Developing therapeutic treatments for long COVID is a significant challenge. To achieve this, the evaluation of therapeutical approaches (which may result in effective treatments) needs to be based on validated assessment tools. With the development of the international recovery-stress state inventory for post-acute infections syndromes, this project provides important groundwork that can be used for long COVID interventions in both athletes and non-athletes. As the expertise of the team is primarily based in the sport context, the development and validation of the tool will start in this area and will be supported by sporting organizations. Indeed, long COVID is a significant problem in (elite) sport as athletic performance can be depressed for prolonged periods following infection. In Germany, the first cases of long COVID were described in athletes. However, the impact of long COVID extends well beyond sports. Besides the negative impact on infected individuals and their families, long COVID also affects the work force through reduced productivity and increased health care. Currently, the global consequences of long COVID are substantial and therefore there is clear necessity for developing therapeutical approaches that use both subjective and objective assessments. To address this, the research team will develop a validated subjective assessment and monitoring tool for use in athletic and non-athletic populations with the aim to support sustainable in therapeutic treatments.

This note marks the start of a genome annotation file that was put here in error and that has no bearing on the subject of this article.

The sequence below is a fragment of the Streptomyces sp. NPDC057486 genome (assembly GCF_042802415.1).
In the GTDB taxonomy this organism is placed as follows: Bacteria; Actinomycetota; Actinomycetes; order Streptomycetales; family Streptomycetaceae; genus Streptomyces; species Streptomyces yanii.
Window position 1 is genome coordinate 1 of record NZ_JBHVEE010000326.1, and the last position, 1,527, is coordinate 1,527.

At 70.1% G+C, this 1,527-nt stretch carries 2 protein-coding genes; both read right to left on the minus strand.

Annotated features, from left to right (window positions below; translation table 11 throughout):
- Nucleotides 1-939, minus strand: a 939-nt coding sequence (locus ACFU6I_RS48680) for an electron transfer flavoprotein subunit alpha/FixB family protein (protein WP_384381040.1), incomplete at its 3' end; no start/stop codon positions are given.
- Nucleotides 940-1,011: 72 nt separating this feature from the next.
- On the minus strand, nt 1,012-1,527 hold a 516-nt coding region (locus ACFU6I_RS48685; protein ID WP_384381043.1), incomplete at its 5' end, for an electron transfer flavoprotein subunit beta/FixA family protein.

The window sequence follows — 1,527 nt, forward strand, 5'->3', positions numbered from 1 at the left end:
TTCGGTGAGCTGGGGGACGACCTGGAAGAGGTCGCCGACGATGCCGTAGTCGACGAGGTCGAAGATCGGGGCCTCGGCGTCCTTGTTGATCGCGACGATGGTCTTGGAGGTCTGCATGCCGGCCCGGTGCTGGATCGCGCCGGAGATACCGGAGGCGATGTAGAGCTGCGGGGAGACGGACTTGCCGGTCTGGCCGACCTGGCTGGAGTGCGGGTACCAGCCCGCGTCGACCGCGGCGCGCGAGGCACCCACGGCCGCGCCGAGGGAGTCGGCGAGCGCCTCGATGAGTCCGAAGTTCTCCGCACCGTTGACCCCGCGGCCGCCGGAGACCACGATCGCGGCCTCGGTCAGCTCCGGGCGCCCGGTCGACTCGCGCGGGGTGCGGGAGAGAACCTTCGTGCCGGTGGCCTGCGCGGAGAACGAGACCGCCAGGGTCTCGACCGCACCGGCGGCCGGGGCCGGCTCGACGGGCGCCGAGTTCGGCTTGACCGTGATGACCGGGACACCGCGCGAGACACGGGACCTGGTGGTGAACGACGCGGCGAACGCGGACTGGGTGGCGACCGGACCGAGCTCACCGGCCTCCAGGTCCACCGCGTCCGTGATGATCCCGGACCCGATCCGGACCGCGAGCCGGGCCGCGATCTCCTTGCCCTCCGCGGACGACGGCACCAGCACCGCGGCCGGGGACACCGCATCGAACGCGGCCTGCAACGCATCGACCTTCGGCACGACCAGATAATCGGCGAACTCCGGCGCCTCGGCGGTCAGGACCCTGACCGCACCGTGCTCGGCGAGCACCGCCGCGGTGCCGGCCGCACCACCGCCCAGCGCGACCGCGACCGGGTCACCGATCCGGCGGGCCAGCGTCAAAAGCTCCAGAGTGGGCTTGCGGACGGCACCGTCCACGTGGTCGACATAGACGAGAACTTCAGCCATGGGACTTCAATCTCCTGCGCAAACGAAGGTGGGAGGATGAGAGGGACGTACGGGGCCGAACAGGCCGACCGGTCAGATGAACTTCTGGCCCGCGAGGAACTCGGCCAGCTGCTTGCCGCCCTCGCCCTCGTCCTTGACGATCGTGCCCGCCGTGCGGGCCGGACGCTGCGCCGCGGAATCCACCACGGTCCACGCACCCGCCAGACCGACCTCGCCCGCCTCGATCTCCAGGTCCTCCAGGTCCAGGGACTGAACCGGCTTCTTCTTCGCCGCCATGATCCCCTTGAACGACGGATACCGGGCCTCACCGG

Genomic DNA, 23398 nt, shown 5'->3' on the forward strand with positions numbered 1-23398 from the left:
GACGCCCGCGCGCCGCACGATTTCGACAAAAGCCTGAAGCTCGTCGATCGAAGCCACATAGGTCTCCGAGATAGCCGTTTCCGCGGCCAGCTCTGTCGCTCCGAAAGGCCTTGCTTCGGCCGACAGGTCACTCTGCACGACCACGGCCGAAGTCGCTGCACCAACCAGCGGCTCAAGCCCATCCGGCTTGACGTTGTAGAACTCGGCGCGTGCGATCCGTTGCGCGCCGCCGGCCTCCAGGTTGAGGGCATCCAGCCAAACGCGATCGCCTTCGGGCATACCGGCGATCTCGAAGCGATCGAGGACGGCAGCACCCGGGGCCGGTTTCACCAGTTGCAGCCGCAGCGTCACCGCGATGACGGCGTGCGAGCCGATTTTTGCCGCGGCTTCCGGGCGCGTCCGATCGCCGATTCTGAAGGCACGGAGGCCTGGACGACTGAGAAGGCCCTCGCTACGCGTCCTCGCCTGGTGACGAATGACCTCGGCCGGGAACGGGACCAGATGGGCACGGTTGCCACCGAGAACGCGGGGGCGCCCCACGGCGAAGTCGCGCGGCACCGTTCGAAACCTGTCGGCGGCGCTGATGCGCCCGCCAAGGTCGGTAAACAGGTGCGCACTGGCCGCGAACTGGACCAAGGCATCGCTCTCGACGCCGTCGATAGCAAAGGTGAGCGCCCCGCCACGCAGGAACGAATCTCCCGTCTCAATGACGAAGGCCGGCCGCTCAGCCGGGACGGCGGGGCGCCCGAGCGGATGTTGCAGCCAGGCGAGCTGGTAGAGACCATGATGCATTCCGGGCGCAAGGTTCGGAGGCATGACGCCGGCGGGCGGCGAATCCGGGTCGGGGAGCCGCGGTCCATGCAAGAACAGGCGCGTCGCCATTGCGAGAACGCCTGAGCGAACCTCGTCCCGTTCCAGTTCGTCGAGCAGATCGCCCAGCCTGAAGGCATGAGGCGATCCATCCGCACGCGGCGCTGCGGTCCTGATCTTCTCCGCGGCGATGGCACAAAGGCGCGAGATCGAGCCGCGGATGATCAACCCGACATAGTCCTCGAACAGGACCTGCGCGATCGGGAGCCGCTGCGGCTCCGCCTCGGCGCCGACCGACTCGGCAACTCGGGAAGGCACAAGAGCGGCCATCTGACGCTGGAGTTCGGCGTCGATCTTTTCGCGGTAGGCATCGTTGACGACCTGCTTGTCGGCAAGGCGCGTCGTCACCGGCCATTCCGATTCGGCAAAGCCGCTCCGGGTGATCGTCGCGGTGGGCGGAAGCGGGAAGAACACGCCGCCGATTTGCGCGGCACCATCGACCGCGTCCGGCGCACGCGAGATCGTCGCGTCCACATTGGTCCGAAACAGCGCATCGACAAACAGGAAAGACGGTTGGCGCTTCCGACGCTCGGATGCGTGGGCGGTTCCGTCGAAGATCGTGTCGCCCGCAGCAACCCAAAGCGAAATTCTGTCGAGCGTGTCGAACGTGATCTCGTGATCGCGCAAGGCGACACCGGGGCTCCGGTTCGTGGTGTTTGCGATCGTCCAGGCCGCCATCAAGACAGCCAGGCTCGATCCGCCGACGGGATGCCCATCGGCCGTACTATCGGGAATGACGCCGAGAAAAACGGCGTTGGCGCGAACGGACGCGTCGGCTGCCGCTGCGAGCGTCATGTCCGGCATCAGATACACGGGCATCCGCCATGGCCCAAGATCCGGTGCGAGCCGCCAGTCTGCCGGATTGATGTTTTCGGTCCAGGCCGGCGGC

Who's involved